It didn’t really help him. The years of his retirement were filled with revelations and investigations of his abuses. Party funds and donations pilfered. Pressure on and threats to banks and public servants. Bribes taken, among others for Irish passports for Saudi businessmen. Over IR£ 8 million accepted from benefactors in Irish business between 1978 and 1986 alone. An affair with a society lady through all the years where he had supported the causes of the Catholic right. The means by which he financed his lavish life-style, including his own private island and yacht, became clear and he avoided formal prosecution only because of sophisticated legal filibustering, illness and, finally, death.
Following his retirement, FitzGerald remained a respected figure in Irish public life, publishing his autobiography, resuming his work as a journalist and commentator, becoming Chancellor of the National University of Ireland. The nineties saw many of his visions for which he had struggled so passionately come true; Irish society became increasingly pluralist and liberal and the Good Friday Agreement brought peace to Northern Ireland, much along the lines he had been suggesting for over twenty years.
I must admit at this point to personal bias. I never liked Haughey. Growing up in
in the seventies and as a young man in the eighties, he never managed to draw me into that aura of fascination and admiration which he seemed to be able to inspire in so many. There were enough questions about him, his integrity and his wealth which I felt were not being answered at all and I abhorred the image of charismatic roguish aristocratic competence he cultivated – I regarded him as a dangerous, power-hungry crook, without any principles worth mentioning apart from his own overweening ego. In Ireland in the early eighties there were enough rumours about him, but his followers, and indeed frequently the majority in the country, seemed uninterested. Nearly twenty years before it finally became public, for example, I would have been able to tell you the name of his mistress. Not that a politician having an extra-marital affair bothered me particularly (that is part of his private life), but the hypocrisy with which he, at the same time, courted the ultra-conservative Catholic vote sickened me. Dublin
And I admired FitzGerald – his intelligence, his honesty, his vision of a genuinely pluralist republic. He was not perfect; his very strengths could become weaknesses. His government from 1982 to 1987 was characterised by gridlock within his coalition and I can well sympathise with members of his cabinet who despaired of eternal, fruitless discussions because Garret frequently insisted on trying to convince others of the correctness of his opinion rather than pound his fist on the table and, as Taoiseach [Prime Minister], simply lay down the law.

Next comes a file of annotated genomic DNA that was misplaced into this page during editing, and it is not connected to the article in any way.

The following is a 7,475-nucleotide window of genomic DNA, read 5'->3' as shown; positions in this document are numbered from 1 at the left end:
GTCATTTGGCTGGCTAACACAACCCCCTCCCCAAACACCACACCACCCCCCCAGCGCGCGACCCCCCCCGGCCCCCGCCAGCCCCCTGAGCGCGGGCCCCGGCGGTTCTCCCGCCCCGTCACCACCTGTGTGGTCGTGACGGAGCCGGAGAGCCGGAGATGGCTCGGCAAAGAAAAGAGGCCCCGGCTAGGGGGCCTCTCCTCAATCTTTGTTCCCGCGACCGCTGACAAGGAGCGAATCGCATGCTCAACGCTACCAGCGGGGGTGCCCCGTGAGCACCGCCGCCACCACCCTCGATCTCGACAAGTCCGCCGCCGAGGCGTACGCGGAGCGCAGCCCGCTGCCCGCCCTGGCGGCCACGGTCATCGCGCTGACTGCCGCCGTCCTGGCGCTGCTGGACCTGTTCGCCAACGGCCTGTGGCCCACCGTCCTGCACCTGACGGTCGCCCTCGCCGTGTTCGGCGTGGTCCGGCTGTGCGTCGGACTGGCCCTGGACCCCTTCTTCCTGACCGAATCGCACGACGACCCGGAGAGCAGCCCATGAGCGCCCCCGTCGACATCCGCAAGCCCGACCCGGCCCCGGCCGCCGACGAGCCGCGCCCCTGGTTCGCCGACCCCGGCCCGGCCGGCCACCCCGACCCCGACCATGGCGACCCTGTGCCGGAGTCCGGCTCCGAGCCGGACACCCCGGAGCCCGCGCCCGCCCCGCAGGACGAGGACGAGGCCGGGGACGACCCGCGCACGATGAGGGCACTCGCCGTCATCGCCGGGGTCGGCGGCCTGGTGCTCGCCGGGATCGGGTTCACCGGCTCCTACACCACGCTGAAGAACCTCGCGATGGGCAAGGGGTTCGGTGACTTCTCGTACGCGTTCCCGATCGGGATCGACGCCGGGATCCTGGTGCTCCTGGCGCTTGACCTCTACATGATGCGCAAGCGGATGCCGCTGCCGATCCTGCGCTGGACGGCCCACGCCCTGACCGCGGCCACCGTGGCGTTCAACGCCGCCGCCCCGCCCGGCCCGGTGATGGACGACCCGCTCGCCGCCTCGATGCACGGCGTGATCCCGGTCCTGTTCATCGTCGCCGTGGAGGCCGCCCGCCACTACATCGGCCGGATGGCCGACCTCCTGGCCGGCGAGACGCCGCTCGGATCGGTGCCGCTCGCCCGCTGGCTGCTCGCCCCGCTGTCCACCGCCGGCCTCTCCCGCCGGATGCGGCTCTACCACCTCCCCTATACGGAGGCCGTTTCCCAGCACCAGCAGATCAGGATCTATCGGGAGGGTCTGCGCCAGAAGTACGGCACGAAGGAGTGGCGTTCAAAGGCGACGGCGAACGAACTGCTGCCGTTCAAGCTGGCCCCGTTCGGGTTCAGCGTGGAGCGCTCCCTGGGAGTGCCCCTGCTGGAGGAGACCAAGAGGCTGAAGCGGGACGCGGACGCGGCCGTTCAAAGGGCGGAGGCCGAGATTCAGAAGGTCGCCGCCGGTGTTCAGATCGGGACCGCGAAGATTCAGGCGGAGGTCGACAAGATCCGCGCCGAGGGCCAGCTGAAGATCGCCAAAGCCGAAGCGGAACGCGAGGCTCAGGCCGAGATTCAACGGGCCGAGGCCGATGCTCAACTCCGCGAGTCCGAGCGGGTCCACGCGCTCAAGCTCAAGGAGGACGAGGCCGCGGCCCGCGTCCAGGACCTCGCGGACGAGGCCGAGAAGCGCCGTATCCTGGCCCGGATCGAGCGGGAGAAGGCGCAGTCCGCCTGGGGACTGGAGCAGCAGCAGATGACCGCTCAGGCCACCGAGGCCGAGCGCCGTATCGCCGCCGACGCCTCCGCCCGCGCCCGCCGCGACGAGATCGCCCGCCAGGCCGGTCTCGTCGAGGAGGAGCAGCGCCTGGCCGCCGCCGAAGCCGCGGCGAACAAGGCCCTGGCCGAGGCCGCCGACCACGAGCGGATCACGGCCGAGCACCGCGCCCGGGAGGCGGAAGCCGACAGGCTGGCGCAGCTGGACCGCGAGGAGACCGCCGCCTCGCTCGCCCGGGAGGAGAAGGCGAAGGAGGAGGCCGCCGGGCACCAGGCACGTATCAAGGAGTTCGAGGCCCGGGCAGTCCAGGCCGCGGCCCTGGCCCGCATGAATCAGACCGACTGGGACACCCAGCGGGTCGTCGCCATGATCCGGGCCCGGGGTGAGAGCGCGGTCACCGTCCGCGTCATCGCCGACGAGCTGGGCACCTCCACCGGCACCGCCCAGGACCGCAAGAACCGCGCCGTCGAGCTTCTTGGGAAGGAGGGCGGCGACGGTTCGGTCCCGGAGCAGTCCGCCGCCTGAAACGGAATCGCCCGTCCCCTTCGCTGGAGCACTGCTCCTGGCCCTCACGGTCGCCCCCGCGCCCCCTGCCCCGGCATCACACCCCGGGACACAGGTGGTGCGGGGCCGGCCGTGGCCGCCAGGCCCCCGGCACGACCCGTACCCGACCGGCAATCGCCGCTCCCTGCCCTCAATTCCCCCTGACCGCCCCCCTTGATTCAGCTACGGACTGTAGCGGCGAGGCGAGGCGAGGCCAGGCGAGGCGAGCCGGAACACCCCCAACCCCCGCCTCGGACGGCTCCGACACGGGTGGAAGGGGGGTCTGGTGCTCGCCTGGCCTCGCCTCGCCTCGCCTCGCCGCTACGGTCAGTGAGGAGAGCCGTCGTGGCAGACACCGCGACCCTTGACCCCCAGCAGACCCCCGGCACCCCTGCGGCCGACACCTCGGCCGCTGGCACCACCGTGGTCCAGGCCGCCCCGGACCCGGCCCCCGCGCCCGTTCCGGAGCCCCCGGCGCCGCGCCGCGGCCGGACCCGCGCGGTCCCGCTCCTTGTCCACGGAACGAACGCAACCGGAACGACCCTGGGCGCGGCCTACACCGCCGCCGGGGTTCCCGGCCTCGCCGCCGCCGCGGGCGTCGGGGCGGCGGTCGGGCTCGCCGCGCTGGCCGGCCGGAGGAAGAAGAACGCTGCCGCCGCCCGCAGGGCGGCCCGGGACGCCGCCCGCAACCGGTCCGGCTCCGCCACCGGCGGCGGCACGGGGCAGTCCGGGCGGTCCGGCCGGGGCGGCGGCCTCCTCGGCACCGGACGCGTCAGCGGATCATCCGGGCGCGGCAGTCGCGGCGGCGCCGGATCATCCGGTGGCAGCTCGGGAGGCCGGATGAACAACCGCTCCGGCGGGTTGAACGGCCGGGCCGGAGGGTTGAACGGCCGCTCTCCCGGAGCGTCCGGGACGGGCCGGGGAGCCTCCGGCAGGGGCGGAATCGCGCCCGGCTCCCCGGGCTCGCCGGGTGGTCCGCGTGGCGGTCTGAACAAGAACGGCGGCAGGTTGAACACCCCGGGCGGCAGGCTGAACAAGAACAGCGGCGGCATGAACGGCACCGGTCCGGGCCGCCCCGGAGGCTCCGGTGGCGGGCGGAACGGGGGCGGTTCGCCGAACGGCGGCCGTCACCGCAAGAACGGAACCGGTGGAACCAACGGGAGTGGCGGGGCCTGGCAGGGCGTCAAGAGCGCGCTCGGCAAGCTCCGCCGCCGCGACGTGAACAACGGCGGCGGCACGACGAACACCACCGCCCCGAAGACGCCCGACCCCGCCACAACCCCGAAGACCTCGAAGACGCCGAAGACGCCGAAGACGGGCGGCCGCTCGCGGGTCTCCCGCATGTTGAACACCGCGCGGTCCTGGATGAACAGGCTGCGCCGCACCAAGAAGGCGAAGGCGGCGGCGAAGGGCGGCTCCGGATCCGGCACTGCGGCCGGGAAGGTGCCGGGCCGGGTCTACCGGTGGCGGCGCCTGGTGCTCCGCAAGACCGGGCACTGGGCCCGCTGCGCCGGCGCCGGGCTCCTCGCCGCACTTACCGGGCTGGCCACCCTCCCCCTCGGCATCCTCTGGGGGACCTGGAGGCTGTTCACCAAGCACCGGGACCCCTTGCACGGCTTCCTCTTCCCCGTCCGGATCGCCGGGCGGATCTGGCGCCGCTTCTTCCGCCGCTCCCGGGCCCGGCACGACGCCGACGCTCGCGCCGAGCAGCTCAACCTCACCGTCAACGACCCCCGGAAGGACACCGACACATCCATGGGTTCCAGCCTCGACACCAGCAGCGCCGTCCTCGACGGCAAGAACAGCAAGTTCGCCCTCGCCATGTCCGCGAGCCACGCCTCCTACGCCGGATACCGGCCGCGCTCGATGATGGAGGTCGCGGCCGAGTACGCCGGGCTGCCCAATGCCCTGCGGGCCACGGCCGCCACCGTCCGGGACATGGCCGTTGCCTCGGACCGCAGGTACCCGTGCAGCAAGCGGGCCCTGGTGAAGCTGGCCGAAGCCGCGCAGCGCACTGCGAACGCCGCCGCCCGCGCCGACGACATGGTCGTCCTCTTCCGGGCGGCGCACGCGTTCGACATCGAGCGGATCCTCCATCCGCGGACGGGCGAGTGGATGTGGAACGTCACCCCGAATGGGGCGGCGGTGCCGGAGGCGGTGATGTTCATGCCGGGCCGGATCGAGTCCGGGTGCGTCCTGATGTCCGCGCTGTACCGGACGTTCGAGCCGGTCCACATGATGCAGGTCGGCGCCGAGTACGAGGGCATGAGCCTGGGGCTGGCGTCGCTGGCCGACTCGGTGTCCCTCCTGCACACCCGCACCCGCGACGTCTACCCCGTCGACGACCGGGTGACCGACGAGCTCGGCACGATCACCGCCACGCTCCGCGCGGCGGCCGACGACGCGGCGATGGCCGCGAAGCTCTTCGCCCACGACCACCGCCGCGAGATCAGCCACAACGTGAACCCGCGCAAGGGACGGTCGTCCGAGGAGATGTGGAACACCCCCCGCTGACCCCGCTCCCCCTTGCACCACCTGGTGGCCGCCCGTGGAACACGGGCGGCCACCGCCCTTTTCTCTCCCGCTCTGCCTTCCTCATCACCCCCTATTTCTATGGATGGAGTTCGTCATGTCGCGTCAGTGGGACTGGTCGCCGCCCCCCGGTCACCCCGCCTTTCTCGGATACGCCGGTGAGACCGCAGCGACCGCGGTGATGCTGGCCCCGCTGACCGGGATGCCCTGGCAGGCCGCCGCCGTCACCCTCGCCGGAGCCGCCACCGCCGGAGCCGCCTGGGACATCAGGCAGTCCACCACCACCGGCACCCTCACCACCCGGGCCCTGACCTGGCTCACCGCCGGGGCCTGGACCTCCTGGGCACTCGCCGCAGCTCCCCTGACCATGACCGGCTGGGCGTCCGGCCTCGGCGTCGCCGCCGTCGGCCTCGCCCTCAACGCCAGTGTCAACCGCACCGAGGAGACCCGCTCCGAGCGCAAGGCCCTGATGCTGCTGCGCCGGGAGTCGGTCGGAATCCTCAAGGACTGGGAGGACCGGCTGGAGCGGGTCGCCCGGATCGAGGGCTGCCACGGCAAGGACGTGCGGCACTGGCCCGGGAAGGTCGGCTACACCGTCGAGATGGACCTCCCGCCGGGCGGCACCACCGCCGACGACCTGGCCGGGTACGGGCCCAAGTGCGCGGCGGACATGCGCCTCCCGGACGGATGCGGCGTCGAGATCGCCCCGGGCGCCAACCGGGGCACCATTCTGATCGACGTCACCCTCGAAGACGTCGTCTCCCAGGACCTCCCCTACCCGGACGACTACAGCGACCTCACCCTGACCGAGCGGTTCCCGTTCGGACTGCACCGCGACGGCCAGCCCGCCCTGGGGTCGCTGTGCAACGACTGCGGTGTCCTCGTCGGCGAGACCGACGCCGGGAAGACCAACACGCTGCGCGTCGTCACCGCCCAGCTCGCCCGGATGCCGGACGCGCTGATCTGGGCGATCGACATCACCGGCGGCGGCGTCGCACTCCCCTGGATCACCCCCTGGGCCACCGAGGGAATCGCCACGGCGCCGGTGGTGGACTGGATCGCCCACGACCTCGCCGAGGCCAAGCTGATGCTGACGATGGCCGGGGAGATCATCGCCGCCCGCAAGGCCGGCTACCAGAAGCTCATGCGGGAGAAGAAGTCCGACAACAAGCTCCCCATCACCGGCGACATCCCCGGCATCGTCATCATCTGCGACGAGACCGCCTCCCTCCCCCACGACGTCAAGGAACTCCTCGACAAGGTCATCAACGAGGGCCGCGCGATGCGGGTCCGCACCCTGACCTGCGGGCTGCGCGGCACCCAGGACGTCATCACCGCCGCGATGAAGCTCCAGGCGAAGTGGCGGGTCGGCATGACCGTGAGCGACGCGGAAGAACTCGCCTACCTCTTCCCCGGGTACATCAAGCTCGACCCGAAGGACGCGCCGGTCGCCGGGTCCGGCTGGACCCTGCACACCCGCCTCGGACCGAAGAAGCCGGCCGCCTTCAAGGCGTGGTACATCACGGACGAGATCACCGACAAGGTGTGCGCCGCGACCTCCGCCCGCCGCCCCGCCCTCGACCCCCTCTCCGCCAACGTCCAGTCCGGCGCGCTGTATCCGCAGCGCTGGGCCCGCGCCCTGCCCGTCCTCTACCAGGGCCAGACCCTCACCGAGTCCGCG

A typical intellectual, his grasp of so many issues was so deep and his mind so quick that he failed to see that others could not always follow his reasoning and that he needed to bring them with him to where he had long since conceptually arrived. He was, in many ways, the typically absent-minded professor, once going out to campaign for votes with two different shoes on. A famous comment attributed to him went, “That’s all right in practice, but how does it work in theory?”
He was always supremely approachable and always ready to discuss and explain. I remember coming into the
in UCD one evening sometime in the early eighties when I was studying there and seeing a group of students, some of whom I knew, gathered around a bank in front of one of the lecture theatres. There sat Garret (he would have been leader of the Opposition at the time) chatting with those who came by, answering and asking questions. And there are thousands of other Irish people who can tell similar stories. Arts Building
His opponents, most of whom were firmly in the Haughey camp, derisively gave him the nickname, “Garret the Good.” Reading the many tributes published about him following his death last Thursday, it struck me that he had, in the course of his life, genuinely lived up to it. And I found myself reflecting again on his epic struggles with Haughey during the eighties, on the contrasts between the two and what they show about
then and in the years since. Ireland
I mentioned earlier that the measures taken by Haughey’s last government at the end of the eighties to reform and sanitise Irish public finances laid some of the foundations of what became the Celtic Tiger. Other less sanitary foundations were also laid; an admiration for sharp dealing, a culture of political hubris, a dedication to the notion of individual advancement above any consideration of the public good, a fundamental lack of any sense of public morality – particularly in relation to business – and, finally, the loss of any connection to sane reality. This was the legacy Haughey left to his party, Fianna Fáil, and they followed it through from 1997 onwards when they were continually in government. Despite a few warnings (among others from FitzGerald in his weekly column in The Irish Times) they overheated the economy, mismanaged the boom and bungled the bust.
And the Irish people bought into it all, as they bought into the glamorous promises made by Haughey in the eighties. They are now paying the price. (As are Fianna Fáil, finally thrown out of power and decimated as a political force in the general election three months ago.)
Garret FitzGerald’s lasting legacy can be seen in other areas. His vision of a pluralist secular republic has largely been realised. The current front-runner in the campaign for the next president of
, the election of whom will take place later this year, is the openly gay protestant, David Norris. And, as many have commented in the past few days, there was something symbolic about the fact that he died while Queen Elizabeth was making the first visit of a British monarch to the Ireland since independence. Without peace in Republic of Ireland – a peace founded on the principles of tolerance and respect for different cultural traditions for which FitzGerald worked all his life – that visit would not have been conceivable. Northern Ireland